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11-28-2012, 02:20 AM
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I was trying to figure out how they made their female contribution vs male contribution determination. As expected, the researchers claim to have sequenced mitochondrial DNA (which can only come from the female/mother):

Ketchum said her team has sequenced three complete Sasquatch nuclear genomes and concluded the species is a human hybrid.

"Our study has sequenced 20 whole mitochondrial genomes and utilized next generation sequencing to obtain three whole nuclear genomes from purported Sasquatch samples," she said in the release. "The genome sequencing shows that Sasquatch mtDNA is identical to modern Homo sapiens, but Sasquatch nuDNA is a novel, unknown hominin related to Homo sapiens and other primate species.

"Our data indicate that the North American Sasquatch is a hybrid species, the result of males of an unknown hominin species crossing with female Homo sapiens."

Genetic testing has already ruled out Homo neanderthalis and the Denisova hominin as contributors to Sasquatch mtDNA or nuDNA, she said.

"The male progenitor that contributed the unknown sequence to this hybrid is unique as its DNA is more distantly removed from humans than other recently discovered hominins like the Denisovan individual," Ketchum said.

It's very easy to propagate 'errors' in samples destined for DNA testing/sequencing because of the techniques used to deliver enough DNA with which to work (amplification through PCR). Researches attempt to isolate DNA from a specific sample, but if random cell becomes part of the mix, the sample is compromised. Amplification takes a single strand and then makes millinos of copies so that enough is available for the study. If you get contaminant DNA into the mix, you're not really looking at what you're thinking you're looking at.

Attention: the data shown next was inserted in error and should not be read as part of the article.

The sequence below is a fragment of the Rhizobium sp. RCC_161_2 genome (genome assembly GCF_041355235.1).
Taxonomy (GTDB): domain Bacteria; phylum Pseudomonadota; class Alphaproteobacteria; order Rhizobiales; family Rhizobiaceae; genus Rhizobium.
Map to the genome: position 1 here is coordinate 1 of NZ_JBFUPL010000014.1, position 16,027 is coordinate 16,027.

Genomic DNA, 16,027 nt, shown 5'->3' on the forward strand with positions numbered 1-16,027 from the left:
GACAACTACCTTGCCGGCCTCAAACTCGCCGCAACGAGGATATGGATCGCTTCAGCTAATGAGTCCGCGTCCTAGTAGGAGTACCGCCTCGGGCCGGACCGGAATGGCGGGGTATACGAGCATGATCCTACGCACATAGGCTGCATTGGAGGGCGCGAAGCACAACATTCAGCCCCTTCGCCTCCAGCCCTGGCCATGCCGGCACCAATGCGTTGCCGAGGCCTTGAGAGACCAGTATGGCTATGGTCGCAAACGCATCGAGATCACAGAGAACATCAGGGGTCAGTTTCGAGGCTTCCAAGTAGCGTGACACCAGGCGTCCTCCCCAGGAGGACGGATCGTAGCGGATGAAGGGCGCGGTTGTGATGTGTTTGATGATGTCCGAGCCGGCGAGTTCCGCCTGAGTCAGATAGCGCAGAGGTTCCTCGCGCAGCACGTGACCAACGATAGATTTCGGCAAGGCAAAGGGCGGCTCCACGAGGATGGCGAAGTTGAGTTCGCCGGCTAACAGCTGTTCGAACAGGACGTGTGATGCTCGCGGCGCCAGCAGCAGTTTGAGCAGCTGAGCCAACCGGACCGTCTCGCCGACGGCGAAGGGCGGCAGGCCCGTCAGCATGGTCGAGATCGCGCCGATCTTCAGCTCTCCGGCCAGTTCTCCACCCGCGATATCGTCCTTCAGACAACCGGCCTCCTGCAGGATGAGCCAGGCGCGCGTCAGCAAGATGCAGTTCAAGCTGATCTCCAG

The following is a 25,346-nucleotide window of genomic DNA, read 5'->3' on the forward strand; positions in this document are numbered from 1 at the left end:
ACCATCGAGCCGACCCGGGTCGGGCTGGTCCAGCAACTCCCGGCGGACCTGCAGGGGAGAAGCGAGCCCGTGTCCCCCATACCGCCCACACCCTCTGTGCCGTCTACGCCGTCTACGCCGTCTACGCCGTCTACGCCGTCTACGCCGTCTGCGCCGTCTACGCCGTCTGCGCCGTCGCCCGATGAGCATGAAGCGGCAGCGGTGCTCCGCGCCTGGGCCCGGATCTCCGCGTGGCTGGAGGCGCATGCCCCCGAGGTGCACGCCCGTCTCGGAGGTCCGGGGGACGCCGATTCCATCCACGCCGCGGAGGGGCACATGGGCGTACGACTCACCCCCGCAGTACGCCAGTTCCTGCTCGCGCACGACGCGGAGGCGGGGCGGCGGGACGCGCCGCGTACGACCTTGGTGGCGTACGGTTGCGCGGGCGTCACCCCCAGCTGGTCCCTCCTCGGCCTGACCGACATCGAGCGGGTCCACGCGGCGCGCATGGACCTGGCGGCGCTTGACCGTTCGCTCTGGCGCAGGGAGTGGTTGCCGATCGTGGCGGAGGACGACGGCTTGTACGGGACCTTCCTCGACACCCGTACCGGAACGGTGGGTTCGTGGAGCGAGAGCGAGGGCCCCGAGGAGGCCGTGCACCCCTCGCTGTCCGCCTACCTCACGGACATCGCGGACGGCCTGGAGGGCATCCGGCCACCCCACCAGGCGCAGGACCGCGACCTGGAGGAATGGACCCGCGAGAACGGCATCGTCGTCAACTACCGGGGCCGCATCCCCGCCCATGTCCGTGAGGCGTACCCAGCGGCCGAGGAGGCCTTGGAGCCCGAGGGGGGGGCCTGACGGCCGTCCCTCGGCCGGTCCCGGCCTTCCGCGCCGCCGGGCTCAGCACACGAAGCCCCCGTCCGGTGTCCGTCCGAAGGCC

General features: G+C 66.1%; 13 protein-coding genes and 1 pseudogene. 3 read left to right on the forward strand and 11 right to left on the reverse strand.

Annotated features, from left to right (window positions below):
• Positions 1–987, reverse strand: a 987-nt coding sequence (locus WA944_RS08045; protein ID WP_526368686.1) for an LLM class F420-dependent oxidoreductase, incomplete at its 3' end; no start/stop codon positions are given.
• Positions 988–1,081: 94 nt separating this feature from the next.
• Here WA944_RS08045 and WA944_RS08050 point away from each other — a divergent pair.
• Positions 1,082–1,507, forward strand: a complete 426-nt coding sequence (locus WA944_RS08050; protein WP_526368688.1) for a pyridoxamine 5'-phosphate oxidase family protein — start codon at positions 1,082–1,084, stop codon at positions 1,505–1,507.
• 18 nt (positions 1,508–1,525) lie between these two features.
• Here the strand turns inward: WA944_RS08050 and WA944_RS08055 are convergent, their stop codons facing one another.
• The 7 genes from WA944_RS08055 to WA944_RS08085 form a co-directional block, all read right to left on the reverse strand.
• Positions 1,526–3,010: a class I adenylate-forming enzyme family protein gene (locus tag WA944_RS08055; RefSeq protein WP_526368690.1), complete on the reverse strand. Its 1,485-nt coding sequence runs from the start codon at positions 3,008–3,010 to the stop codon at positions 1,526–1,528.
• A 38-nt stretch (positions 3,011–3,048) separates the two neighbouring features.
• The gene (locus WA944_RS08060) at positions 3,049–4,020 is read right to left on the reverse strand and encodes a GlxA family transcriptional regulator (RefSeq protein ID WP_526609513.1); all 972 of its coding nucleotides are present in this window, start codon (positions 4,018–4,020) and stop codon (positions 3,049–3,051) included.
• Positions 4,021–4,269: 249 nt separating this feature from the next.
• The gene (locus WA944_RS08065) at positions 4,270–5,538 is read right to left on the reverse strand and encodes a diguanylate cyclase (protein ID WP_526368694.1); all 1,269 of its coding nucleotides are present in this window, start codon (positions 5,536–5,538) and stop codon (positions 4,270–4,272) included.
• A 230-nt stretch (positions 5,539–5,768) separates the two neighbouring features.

Here's another article that questions the validity of the findings, thus far:

Because Ketchum has released no information at all about her findings (nor have they been examined by outside experts), it's impossible to evaluate the validity of her conclusions. But an important clue can be found in her statement that "Sasquatch mtDNA is identical to modern Homo sapiens."

If the mitochontrial DNA is identical to Homo sapiens (i.e., modern humans), then this suggests one of two options. The first, endorsed by Ketchum, is that Bigfoot ancestors had sex with women about 15,000 years ago and created a half-human hybrid species currently hiding across North America.

There is, however, another, simpler interpretation of such results: The samples were contaminated. Whatever the sample originally was — Bigfoot, bear, human or something else — it's possible that the people who collected and handled the specimens accidentally introduced their DNA into the sample, which can easily occur with something as innocent as a spit, sneeze or cough. No one outside of Ketchum's team knows how this alleged Bigfoot DNA was collected, from where or by whom. It could have been collected by the world's top forensics experts, or by a pair of amateur Bigfoot buffs with no evidence-gathering training.

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